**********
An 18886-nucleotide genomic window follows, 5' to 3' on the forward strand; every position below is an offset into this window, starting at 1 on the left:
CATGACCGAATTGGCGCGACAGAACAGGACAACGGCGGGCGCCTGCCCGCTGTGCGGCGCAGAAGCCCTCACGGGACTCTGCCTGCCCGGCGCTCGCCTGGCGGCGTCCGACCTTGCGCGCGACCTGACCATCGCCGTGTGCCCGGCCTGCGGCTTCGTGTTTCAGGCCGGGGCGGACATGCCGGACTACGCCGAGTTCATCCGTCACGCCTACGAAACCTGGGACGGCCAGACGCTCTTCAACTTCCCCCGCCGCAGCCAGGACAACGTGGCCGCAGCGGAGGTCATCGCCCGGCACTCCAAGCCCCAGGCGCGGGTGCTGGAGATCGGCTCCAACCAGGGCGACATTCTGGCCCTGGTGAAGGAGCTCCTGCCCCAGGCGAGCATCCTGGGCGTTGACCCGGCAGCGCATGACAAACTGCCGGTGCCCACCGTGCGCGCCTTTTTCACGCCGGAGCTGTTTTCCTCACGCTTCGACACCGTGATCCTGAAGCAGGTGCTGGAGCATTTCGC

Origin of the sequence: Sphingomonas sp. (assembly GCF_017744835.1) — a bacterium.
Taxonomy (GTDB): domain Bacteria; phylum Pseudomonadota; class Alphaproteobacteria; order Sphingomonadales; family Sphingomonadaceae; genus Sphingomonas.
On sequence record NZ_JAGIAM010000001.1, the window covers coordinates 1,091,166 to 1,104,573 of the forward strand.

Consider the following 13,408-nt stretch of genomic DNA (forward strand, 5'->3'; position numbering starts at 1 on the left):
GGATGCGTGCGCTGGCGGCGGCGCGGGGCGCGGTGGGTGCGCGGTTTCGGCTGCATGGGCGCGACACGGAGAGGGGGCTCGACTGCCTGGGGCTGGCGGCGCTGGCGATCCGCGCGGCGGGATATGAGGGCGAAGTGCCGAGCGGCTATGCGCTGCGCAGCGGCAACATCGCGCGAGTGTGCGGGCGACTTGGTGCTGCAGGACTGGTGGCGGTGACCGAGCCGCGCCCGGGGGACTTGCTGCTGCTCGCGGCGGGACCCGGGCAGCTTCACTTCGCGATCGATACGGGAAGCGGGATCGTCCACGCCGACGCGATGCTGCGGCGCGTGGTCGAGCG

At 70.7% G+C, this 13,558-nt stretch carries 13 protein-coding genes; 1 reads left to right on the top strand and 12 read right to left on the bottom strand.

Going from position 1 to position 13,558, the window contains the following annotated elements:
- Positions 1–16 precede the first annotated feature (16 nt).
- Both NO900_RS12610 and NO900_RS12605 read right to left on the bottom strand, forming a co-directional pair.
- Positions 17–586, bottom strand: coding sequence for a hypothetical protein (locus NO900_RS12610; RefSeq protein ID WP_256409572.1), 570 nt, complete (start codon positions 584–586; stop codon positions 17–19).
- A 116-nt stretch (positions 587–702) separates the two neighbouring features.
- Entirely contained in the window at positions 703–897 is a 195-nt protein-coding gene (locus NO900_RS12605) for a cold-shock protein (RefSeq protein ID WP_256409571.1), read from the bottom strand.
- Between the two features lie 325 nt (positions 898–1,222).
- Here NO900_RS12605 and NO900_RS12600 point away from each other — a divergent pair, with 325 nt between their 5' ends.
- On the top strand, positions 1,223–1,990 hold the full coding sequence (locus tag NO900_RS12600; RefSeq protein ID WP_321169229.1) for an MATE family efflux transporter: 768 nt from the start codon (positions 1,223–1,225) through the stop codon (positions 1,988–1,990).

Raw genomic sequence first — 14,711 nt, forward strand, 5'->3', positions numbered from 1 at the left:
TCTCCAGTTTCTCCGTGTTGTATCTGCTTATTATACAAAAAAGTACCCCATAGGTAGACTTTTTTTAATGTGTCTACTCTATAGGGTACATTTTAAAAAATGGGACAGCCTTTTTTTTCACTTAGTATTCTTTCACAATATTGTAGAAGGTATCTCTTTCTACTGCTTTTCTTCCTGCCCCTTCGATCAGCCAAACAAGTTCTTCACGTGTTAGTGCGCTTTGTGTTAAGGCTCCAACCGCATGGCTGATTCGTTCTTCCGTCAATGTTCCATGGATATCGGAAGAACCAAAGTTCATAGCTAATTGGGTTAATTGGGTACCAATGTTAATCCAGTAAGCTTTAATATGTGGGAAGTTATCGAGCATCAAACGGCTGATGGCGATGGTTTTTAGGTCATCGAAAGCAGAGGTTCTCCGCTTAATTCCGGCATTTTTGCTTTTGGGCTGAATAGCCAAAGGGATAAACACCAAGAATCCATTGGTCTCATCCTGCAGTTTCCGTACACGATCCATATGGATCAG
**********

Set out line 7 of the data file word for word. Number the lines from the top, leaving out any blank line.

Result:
GGATGCGTGCGCTGGCGGCGGCGCGGGGCGCGGTGGGTGCGCGGTTTCGGCTGCATGGGCGCGACACGGAGAGGGGGCTCGACTGCCTGGGGCTGGCGGCGCTGGCGATCCGCGCGGCGGGATATGAGGGCGAAGTGCCGAGCGGCTATGCGCTGCGCAGCGGCAACATCGCGCGAGTGTGCGGGCGACTTGGTGCTGCAGGACTGGTGGCGGTGACCGAGCCGCGCCCGGGGGACTTGCTGCTGCTCGCGGCGGGACCCGGGCAGCTTCACTTCGCGATCGATACGGGAAGCGGGATCGTCCACGCCGACGCGATGCTGCGGCGCGTGGTCGAGCG